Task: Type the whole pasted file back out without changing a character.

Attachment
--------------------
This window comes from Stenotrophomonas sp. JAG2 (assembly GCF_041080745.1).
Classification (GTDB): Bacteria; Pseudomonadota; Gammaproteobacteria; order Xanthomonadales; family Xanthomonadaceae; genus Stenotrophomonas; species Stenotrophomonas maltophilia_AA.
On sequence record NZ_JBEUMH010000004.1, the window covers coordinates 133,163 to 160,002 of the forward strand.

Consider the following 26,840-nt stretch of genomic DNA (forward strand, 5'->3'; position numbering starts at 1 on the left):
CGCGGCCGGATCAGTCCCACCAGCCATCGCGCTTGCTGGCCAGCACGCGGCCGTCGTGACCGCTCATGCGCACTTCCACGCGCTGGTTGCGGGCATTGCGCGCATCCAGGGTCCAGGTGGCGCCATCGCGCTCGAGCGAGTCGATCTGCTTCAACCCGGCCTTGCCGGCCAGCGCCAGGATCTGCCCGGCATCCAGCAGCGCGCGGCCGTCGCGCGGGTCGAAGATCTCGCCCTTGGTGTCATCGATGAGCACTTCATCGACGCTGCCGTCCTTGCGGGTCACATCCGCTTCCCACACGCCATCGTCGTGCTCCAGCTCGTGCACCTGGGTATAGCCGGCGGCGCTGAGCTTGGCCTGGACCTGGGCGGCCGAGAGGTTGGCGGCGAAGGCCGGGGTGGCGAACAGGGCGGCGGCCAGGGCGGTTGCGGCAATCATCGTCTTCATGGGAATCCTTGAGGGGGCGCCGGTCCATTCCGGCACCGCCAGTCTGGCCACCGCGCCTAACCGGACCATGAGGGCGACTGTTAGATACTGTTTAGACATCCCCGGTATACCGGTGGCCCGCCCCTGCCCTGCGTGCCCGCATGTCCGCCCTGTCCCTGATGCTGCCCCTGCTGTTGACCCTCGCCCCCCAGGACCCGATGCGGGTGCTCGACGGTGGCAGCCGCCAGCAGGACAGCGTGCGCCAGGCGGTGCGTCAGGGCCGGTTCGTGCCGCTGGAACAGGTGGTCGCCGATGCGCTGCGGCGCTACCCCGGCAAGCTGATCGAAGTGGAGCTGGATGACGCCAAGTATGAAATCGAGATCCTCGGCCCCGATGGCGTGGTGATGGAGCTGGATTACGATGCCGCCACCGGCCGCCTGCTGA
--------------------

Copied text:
This window comes from Stenotrophomonas sp. JAG2 (assembly GCF_041080745.1).
Classification (GTDB): Bacteria; Pseudomonadota; Gammaproteobacteria; order Xanthomonadales; family Xanthomonadaceae; genus Stenotrophomonas; species Stenotrophomonas maltophilia_AA.
On sequence record NZ_JBEUMH010000004.1, the window covers coordinates 133,163 to 160,002 of the forward strand.

Consider the following 26,840-nt stretch of genomic DNA (forward strand, 5'->3'; position numbering starts at 1 on the left):
CGCGGCCGGATCAGTCCCACCAGCCATCGCGCTTGCTGGCCAGCACGCGGCCGTCGTGACCGCTCATGCGCACTTCCACGCGCTGGTTGCGGGCATTGCGCGCATCCAGGGTCCAGGTGGCGCCATCGCGCTCGAGCGAGTCGATCTGCTTCAACCCGGCCTTGCCGGCCAGCGCCAGGATCTGCCCGGCATCCAGCAGCGCGCGGCCGTCGCGCGGGTCGAAGATCTCGCCCTTGGTGTCATCGATGAGCACTTCATCGACGCTGCCGTCCTTGCGGGTCACATCCGCTTCCCACACGCCATCGTCGTGCTCCAGCTCGTGCACCTGGGTATAGCCGGCGGCGCTGAGCTTGGCCTGGACCTGGGCGGCCGAGAGGTTGGCGGCGAAGGCCGGGGTGGCGAACAGGGCGGCGGCCAGGGCGGTTGCGGCAATCATCGTCTTCATGGGAATCCTTGAGGGGGCGCCGGTCCATTCCGGCACCGCCAGTCTGGCCACCGCGCCTAACCGGACCATGAGGGCGACTGTTAGATACTGTTTAGACATCCCCGGTATACCGGTGGCCCGCCCCTGCCCTGCGTGCCCGCATGTCCGCCCTGTCCCTGATGCTGCCCCTGCTGTTGACCCTCGCCCCCCAGGACCCGATGCGGGTGCTCGACGGTGGCAGCCGCCAGCAGGACAGCGTGCGCCAGGCGGTGCGTCAGGGCCGGTTCGTGCCGCTGGAACAGGTGGTCGCCGATGCGCTGCGGCGCTACCCCGGCAAGCTGATCGAAGTGGAGCTGGATGACGCCAAGTATGAAATCGAGATCCTCGGCCCCGATGGCGTGGTGATGGAGCTGGATTACGATGCCGCCACCGGCCGCCTGCTGA